Figure 2. N uptake and distribution in stem and sheaths, leaf and panicle at maturing stage.
L. M. Zhao et al. / Agricultural Sciences 1 (2010) 10-16
Copyright © 2010 SciRes. Openly accessible at http://www.scirp.org/journal/as/
plant-1 under TF and ranged from 673.1 to 957.4 mg
plant-1 under SRI management. SRI significantly in-
creased total N uptake by individual plants, and N up-
take by leaves, stem-sheaths and panicle irrespective of
the N application rate compared to TF. Total N per plant,
N uptake by leaves and stem-sheaths increased with in-
creased N application rate; however, maximum amount
of N uptake in panicle was in N2 level and then de-
creased under both SRI and TF when N applications
were higher (Figure 2(a)). The ratio of N in leaves and
stem-sheaths to total N uptake increased with increased
N rate, while the ratio of N in panicle to total N uptake
decreased (Figure 2(b)).
3.3. Effects of SRI and N Fertilizer Rate on
Nitrogen Use Efficiency
The interactive effects of cultivation methods and N rate
on ANUE and PFP were significantly different. Values
of agronomic N use efficiency (ANUE) ranged from 7.1
to 12.6 kg grain kg-1 N applied under TF, and from 2.1 to
15.7 kg grain kg-1 N applied under SRI (Table 2). Values
for partial factor productivity of applied N (PFP) ranged
from 23.9 to 61.3 kg grain kg-1 N applied under TF, and
25.5 to 86.0 kg grain kg-1 N applied under SRI. Com-
pared with TF, ANUE with SRI methods was higher in
N1 and lower in N2 and N3. However, PFP under SRI
was higher than TF in each N treatment. N application
and cultivation methods significantly influenced ANUE
and PFP.
3.4. Effects of SRI and N Fertilizer Rate on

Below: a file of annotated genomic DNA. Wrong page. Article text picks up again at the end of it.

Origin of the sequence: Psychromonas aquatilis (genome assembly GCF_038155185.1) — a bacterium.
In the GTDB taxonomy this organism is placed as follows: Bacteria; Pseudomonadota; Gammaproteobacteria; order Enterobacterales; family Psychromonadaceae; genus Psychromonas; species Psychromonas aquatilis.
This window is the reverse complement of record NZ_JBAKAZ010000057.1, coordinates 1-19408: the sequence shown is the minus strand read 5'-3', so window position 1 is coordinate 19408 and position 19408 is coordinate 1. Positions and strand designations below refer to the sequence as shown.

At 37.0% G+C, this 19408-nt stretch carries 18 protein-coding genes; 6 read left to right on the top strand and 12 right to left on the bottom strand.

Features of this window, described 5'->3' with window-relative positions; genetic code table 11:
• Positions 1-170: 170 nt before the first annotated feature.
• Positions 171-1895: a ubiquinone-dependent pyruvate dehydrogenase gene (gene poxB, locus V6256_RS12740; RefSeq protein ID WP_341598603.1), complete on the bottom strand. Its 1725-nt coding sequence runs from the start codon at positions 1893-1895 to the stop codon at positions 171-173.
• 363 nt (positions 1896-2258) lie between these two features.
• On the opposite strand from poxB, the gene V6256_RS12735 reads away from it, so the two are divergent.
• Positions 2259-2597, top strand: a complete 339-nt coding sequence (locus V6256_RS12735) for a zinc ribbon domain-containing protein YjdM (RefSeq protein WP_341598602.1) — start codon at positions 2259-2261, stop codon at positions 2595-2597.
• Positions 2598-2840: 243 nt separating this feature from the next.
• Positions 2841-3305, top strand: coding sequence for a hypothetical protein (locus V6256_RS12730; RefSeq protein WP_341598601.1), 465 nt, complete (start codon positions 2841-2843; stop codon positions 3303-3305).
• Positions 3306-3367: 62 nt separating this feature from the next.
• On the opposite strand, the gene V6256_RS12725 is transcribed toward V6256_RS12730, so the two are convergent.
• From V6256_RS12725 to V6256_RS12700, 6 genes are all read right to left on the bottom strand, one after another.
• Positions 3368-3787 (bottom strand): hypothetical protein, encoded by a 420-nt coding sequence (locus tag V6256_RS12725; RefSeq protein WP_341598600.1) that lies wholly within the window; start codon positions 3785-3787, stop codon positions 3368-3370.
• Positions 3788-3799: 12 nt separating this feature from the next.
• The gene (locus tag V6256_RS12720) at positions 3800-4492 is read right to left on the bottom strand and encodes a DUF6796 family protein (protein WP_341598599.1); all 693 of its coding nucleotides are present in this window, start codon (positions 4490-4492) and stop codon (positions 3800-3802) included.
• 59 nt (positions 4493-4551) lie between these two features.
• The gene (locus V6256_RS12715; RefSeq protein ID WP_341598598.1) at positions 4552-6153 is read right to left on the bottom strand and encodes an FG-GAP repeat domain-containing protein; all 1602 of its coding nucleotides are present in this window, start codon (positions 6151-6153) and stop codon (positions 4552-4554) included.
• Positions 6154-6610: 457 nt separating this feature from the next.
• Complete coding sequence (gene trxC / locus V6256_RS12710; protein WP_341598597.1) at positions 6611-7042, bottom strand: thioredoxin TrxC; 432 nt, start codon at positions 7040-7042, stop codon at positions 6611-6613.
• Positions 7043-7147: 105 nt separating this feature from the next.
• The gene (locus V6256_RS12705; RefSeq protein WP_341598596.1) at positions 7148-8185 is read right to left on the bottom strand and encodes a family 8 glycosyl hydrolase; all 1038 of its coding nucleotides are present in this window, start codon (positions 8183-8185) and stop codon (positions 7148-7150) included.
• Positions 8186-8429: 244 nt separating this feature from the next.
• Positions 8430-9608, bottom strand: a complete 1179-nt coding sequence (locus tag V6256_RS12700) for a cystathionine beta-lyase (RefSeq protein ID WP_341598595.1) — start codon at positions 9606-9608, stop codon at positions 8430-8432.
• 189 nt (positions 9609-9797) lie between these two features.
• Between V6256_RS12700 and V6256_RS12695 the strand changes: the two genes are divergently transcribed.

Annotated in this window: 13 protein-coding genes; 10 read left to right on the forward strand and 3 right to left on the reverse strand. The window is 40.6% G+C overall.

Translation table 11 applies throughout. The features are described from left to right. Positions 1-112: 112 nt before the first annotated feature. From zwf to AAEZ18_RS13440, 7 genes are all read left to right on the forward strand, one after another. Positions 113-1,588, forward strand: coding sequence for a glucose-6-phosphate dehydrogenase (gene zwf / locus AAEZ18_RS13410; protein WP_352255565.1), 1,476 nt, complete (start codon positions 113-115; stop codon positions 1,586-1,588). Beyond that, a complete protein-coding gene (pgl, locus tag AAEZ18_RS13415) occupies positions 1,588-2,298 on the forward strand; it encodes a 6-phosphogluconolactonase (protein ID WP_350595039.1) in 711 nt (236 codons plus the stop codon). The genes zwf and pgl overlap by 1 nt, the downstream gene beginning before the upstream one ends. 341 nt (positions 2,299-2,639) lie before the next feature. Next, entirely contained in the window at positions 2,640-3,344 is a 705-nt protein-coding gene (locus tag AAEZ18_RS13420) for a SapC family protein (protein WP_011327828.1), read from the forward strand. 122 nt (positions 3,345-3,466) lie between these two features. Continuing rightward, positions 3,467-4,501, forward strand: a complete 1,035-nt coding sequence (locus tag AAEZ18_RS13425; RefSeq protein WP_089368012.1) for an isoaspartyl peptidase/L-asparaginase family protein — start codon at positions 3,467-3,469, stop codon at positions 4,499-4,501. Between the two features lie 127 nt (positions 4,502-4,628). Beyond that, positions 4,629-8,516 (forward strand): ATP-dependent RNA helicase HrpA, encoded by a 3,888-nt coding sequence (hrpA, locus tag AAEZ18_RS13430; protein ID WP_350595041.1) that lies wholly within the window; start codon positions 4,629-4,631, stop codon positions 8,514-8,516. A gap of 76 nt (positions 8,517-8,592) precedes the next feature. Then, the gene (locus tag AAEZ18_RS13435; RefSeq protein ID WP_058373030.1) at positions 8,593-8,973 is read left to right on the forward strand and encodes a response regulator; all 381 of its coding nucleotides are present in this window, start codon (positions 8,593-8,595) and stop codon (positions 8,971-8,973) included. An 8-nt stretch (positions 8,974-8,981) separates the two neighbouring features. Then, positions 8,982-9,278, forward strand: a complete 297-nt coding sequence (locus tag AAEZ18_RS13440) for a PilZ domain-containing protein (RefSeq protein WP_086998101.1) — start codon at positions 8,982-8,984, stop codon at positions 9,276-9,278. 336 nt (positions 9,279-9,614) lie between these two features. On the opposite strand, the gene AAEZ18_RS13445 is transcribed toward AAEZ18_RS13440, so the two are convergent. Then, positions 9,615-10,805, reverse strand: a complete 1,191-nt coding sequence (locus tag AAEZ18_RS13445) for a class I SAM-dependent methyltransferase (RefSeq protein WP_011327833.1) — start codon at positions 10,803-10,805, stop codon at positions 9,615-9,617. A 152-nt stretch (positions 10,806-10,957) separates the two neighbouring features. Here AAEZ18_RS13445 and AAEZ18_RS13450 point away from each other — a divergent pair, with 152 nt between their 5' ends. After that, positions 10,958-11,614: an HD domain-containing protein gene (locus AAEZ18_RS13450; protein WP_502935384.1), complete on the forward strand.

Ammonia Volatilization
Changes in ammonia volatilization rate at basal, tillering
and booting stages under both SRI and TF treatments
were similar (Figure 3), and the highest rate appeared 4
days after basal and tillering fertilization and 3 days after
booting fertilization, respectively. The total amount of
ammonia volatilization loss ranged from 2.14 to 13.13
kg ha-1 under TF and from 3.14 to 16.23 kg ha-1 under
SRI, respectively. This accounted for 3.2-5.3% and
3.9-5.8% of the total N applied (Ta b l e 3). Total ammo-
nia volatilization loss increased by 23.6~46.7% with SRI
compared to TF. N fertilizer input significantly led to
higher ammonia volatilization rate and loss than the
N-zero controls for both TF and SRI.
4.1. Grain Yield
Compared to TF, SRI significantly increased grain yield.
This may be attributed to the increase of the number of
Table 2. Agronomic N use efficiency (ANUE, kg grain kg N applied-1) and partial factor productivity of applied N (PFP,
kg grain kg N applied-1) under SRI and TF with N rate (n = 3).
N (kg ha-1)
TF SRI Difference TF SRI Difference
80 (N1) 10.6 a 15.7 a 5.1
** 61.3 a 86.0 a 24.7
160 (N2) 12.6 a 7.0 b -5.6
** 37.9 b 42.1 b 4.2
240 (N3) 7.1 b 2.1 c -5.0
** 23.9 b 25.5 c 1.6
Analysis of variance ANUE PFP
Cultivation * **
N level ** **
Cultivation × N rate ** **
Notes: Values followed by the same letter in a column are not significantly different at the 5% level by LSD; ns = not significant; *
= P < 0.05; ** = P < 0.01.
Table 3. Ammonia volatilization losses after N fertilizer application at basal, tillering and booting stages (kg N ha-1) (n = 3).
ultivation N rates Basal fertilizer Tillering fertilizer Booting fertilizer Total NH3 loss
TF N0 1.02 a 0.80 a 0.32 a 2.14 a
N1 3.77 b 1.58 b 1.08 b 6.44 b (5.37)
N2 4.91 c 3.03 c 1.84 c 9.78 c (4.77)
N3 6.33 d 4.19 d 2.61 d 13.13 d (4.58)
SRI N0 1.38 a 1.03 a 0.72 a 3.14 a
N1 4.22 b 1.98 b 1.67 b 7.88 b (5.93)
N2 6.06 c 3.65 c 2.48 c 12.19 c (5.66)
N3 7.78 d 5.04 d 3.41 d 16.23 d (5.45)
Notes: Values followed by the same letter within one column are not significantly different by LSD at the 0.05 level under the same cul-
tivation system. The number in parentheses indicated the percentage of the amount of applied N.
L. M. Zhao et al. / Agricultural Sciences 1 (2010) 10-16
Copyright © 2010 SciRes. Openly accessible at http://www.scirp.org/journal/as/
1234567912345679 12345679
Bas alTilleringBoo tin g
Days after fertilize
volatilization rate (mg N m
Figure 3. Average ammonia volatilization rates with four N
rates after N fertilizer application at basal (May 19), tillering
(June 29) and booting (July 29) stage under SRI and TF.